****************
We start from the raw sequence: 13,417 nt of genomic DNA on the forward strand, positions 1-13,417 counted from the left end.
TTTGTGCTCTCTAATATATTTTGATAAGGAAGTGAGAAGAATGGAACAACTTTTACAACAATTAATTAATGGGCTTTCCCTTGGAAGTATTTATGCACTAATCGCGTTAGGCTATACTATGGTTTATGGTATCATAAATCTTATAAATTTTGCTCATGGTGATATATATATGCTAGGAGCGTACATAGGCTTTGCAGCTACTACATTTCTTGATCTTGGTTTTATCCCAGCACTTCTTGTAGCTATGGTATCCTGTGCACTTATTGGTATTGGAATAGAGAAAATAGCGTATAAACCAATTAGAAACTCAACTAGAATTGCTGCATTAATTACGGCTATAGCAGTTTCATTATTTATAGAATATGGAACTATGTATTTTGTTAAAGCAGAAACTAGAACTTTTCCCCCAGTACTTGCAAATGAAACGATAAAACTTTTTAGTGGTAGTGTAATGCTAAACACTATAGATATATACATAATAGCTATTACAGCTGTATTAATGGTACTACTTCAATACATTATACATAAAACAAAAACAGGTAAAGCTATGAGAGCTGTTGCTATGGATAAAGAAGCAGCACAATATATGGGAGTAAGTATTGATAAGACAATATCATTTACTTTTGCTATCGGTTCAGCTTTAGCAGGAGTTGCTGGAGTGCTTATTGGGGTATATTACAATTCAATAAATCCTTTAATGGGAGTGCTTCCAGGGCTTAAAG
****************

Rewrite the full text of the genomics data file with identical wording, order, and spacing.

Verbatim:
We start from the raw sequence: 13,417 nt of genomic DNA on the forward strand, positions 1-13,417 counted from the left end.
TTTGTGCTCTCTAATATATTTTGATAAGGAAGTGAGAAGAATGGAACAACTTTTACAACAATTAATTAATGGGCTTTCCCTTGGAAGTATTTATGCACTAATCGCGTTAGGCTATACTATGGTTTATGGTATCATAAATCTTATAAATTTTGCTCATGGTGATATATATATGCTAGGAGCGTACATAGGCTTTGCAGCTACTACATTTCTTGATCTTGGTTTTATCCCAGCACTTCTTGTAGCTATGGTATCCTGTGCACTTATTGGTATTGGAATAGAGAAAATAGCGTATAAACCAATTAGAAACTCAACTAGAATTGCTGCATTAATTACGGCTATAGCAGTTTCATTATTTATAGAATATGGAACTATGTATTTTGTTAAAGCAGAAACTAGAACTTTTCCCCCAGTACTTGCAAATGAAACGATAAAACTTTTTAGTGGTAGTGTAATGCTAAACACTATAGATATATACATAATAGCTATTACAGCTGTATTAATGGTACTACTTCAATACATTATACATAAAACAAAAACAGGTAAAGCTATGAGAGCTGTTGCTATGGATAAAGAAGCAGCACAATATATGGGAGTAAGTATTGATAAGACAATATCATTTACTTTTGCTATCGGTTCAGCTTTAGCAGGAGTTGCTGGAGTGCTTATTGGGGTATATTACAATTCAATAAATCCTTTAATGGGAGTGCTTCCAGGGCTTAAAG